Maple Syrup

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Maple syrup is only available to purchase during February and March.  Contact us if you want to try some, or reserve some for next winter!  $10 per 8 ounce bottle, while supplies last!

 

 

 

About the process:

During the long, cold winter of 2015, we made our first attempt at homemade maple syrup.  We have fine-tuned the process a lot since then; this post explains how it all started!

Click here to learn more about the health benefits of pure maple syrup!

IMG_3357We got the idea to try this from a KY forestry person who walked our land with us in order to find out if we had any marketable timber.  After coming across a few giant sugar maples and tons of box elders (a version of maple which is also capable of being tapped) we thought it may be a fun thing to try during the winter.  We purchased taps from Amazon.com: Maple Sap Spile, 5/16″ Ecolo Spout  Since the sugar maple trees are so large (over 25 inches in diameter) we put in 3 taps, above the largest roots, and ran the tubes together into a 5 gallon bucket.

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 More facts about collecting and producing maple syrup HERE! The first time we collected sap we got about 8 gallons, a little less, in roughly 2 weeks and kept it frozen until we were ready to boil it down.  To start this process, we used a propane stove like this one, and a 3 gallon stainless steel pot, set up in the driveway.  Once the sap was brought up to a boil we had to ladel the additional sap in slowly to maintain a boil.  This was a tedious process, so we added a grill grate on top of the pot so that we could heat up each subsequent jug of sap before pouring it in.  The initial process took about 5 hours…. slowly but surly the sap started changing color and putting off a nice maple scent.  Once we had boiled the ~8 gallons of sap down to about 1 gallon, we brought it inside to finish it off on the stove.  With a candy thermometer, we brought the sap to about 7 degrees above the boiling point here in central KY (210 degrees).  The syrup was foaming/bubbling and slow-flowing so we knew it was about ready (according to what we read on the internet)!

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Click here to redirect to our YouTube channel to see a short video of the sap boiling in process!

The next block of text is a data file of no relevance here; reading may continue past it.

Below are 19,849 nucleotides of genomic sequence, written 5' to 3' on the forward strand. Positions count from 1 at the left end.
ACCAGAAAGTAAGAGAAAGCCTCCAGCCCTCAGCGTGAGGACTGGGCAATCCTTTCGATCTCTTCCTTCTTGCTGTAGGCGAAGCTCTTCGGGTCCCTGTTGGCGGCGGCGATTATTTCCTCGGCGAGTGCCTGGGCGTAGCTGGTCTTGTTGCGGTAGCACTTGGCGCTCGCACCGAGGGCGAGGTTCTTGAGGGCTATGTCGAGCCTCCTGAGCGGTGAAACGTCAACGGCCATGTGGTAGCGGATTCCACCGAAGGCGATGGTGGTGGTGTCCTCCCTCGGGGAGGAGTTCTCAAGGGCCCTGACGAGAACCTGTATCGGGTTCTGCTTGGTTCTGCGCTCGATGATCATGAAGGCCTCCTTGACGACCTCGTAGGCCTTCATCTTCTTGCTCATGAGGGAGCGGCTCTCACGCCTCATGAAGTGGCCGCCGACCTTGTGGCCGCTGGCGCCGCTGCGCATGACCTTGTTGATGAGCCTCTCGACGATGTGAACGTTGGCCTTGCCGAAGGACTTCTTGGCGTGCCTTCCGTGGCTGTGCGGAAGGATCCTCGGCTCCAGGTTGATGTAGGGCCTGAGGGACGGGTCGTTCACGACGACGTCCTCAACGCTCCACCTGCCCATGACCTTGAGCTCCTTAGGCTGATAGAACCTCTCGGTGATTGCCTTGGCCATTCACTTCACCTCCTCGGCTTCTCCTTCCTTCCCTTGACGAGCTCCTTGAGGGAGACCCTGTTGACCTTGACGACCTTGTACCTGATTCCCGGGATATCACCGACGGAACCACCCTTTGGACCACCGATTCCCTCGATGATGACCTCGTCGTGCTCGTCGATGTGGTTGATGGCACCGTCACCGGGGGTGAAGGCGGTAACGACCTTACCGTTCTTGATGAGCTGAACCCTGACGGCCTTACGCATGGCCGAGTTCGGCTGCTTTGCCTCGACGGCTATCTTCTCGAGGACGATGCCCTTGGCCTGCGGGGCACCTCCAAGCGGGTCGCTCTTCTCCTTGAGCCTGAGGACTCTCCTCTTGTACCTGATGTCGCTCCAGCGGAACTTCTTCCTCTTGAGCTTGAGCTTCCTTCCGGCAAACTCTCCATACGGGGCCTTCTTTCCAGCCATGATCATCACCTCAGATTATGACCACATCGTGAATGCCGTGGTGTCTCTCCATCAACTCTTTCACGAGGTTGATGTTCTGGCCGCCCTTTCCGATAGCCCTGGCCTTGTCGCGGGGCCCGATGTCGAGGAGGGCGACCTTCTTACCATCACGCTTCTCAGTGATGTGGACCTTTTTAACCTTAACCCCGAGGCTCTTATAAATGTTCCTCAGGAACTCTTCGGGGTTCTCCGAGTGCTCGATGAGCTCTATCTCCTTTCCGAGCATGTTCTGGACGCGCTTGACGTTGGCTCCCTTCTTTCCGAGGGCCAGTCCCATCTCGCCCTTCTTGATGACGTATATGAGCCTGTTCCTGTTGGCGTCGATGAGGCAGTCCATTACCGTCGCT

After our first “extraction” attempt and a little more research, we decided to try the freeze/thaw method to separate some of the water from the sugar before the initial boil. We also bought a 6″ deep stainless steel pan like this one to hold more liquid and hopefully boil faster!

On Monday, March 3, 2015 we boiled for the second time using the above method.  We started with 11 gallons of sap out of the trees and let it freeze and then thaw… during the thawing process, the highest concentration of sugar thaws first so we separated the first 6 gallons of sugar water to thaw out and threw the rest away (science tells us this was mostly water, anyway).  So, we started the boiling process with 6 gallons again, but this time it was a higher concentration of sugar.  Total cook time was about 4.5 hours from start to finish (1.5 hours faster than last time!)  Plus, we finished with 48 ounces of grade A light amber syrup, proving our sap WAS a much higher concentration of sugar!

Fast forward…. we now have a homemade maple syrup extractor built out of a 55 gal metal drum and some chimney stack.  Now, our fuel costs are ZERO.  2018, year four, we were able to tap more trees and have our best season yet!  We are continuing to make the process more efficient and more profitable for our farm.

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Contact us if you are interested in purchasing an 8 oz bottle of 100% pure maple syrup for $8 – while supplies last!

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